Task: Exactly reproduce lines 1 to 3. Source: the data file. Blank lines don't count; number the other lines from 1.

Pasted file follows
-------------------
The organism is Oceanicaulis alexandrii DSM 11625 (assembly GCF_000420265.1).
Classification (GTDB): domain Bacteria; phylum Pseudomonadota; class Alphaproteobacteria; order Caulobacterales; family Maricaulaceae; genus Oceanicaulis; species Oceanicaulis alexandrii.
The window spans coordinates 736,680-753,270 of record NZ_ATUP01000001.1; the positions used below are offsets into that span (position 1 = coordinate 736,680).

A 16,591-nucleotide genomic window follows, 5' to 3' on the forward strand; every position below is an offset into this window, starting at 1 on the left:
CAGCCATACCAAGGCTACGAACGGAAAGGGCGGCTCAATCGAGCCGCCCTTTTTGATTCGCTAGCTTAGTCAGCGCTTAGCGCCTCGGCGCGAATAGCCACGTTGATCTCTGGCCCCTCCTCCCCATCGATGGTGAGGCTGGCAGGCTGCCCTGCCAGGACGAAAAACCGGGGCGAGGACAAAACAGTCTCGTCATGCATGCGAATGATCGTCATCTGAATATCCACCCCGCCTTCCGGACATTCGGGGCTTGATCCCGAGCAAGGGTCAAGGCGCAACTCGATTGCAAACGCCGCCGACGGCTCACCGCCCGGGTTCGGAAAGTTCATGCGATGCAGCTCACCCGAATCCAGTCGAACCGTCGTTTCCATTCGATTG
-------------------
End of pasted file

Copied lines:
The organism is Oceanicaulis alexandrii DSM 11625 (assembly GCF_000420265.1).
Classification (GTDB): domain Bacteria; phylum Pseudomonadota; class Alphaproteobacteria; order Caulobacterales; family Maricaulaceae; genus Oceanicaulis; species Oceanicaulis alexandrii.
The window spans coordinates 736,680-753,270 of record NZ_ATUP01000001.1; the positions used below are offsets into that span (position 1 = coordinate 736,680).